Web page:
When I decided to make Italian Salsa Verde, I wanted some vegetables to go with the sauce. At first I was thinking of blanched asparagus, but then I realized that asparagus is a spring vegetable, and since it is now the middle of summer, I was unlikely to find it at the farmer's market. Next I thought of zucchini. At first I was thinking of lightly sautéing zucchini and drizzling salsa verde on it, but I did a quick web search, I found Badger Kitchen's "Summer Squash Ribbons with Almond Salsa Verde" recipe which was modified from a recipe from Fine Cooking. That recipe looks absolutely lovely, and I'd like to make that salad someday, but I didn't make it today, since I didn't want to spend the time to blanch almonds, and I also wanted to try out the Italian Salsa Verde recipe separately (though it is very similar to the dressing used in the Badger Kitchen recipe), and then just mix it into the zucchini ribbons.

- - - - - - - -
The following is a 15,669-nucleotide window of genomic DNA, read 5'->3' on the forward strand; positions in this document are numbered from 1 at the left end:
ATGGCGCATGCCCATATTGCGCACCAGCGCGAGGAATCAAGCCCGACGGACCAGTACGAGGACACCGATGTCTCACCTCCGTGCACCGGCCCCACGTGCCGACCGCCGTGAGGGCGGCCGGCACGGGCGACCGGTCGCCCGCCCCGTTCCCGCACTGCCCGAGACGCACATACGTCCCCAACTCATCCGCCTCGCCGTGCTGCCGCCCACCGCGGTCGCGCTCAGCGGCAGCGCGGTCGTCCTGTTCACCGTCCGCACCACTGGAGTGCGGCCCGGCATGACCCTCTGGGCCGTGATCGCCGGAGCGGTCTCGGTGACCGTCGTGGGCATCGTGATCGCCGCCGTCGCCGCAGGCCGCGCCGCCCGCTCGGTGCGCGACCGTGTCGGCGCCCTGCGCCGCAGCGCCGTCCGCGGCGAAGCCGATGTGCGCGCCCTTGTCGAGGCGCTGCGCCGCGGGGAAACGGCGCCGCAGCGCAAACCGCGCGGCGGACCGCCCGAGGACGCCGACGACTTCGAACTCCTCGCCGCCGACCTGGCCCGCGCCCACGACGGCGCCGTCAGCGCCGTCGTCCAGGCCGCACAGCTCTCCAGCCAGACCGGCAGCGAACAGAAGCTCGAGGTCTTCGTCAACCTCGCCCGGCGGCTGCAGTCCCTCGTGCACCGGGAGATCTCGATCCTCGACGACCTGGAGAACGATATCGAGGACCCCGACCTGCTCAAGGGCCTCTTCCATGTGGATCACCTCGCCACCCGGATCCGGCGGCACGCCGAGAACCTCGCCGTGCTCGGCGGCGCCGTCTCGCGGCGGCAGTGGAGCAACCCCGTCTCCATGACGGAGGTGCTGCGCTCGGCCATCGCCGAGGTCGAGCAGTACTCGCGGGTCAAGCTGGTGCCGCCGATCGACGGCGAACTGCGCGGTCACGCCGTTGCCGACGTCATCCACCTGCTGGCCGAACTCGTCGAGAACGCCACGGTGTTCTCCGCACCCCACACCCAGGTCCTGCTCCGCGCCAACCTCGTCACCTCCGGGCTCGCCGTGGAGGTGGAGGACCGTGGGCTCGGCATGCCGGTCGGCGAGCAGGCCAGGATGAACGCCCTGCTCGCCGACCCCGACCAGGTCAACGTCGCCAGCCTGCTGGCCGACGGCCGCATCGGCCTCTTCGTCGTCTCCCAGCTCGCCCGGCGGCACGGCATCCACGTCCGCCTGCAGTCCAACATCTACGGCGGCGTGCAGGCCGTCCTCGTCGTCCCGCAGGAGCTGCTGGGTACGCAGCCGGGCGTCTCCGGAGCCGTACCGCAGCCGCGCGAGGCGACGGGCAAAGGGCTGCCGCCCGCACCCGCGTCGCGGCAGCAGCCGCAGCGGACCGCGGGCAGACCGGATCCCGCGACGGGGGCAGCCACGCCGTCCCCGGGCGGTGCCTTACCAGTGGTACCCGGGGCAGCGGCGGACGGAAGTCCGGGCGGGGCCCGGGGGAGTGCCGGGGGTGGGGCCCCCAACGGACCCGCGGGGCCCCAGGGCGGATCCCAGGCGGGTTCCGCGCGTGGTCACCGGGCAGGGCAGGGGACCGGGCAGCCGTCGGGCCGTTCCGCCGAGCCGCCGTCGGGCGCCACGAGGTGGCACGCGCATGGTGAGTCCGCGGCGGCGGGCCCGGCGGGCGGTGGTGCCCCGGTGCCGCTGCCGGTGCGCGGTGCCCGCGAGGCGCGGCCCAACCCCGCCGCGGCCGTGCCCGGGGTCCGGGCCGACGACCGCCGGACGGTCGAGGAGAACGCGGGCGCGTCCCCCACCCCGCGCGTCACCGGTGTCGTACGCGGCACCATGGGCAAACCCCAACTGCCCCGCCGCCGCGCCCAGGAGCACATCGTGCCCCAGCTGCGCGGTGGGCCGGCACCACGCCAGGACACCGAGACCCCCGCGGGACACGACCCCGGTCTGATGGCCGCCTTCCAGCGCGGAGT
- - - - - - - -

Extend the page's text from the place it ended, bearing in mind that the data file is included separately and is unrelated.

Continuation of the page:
I've previously avoided zucchini ribbons because the name "zucchini pasta" isn't appealing to me, because it isn't chewy carby pasta and I don't want to pretend it is pasta or use it as mock pasta. I decided to try making it recently after a restaurant I liked used zucchini ribbons to garnish some salmon. They didn't call it pasta, and they didn't try to market it as a pasta replacement. It was on the plate simple because it went well with the pasta, and it was tasty. I like the dish if it is referred to as "zucchini ribbons".
For this dish, I just mixed some Italian Salsa Verde, zucchini ribbons that I made on my Japanese mandolin (you can also use a vegetable peeler), and a tiny bit of extra salt to taste. One note is that your zucchini ribbons should be thin, but you shouldn't make your ribbons as thin as pasta. You want the ribbons to be able to hold some shape when they are curled up. Mine are a touch too thin, and when they are too thin they have a tendency to stick together, and not hold a lot of volume.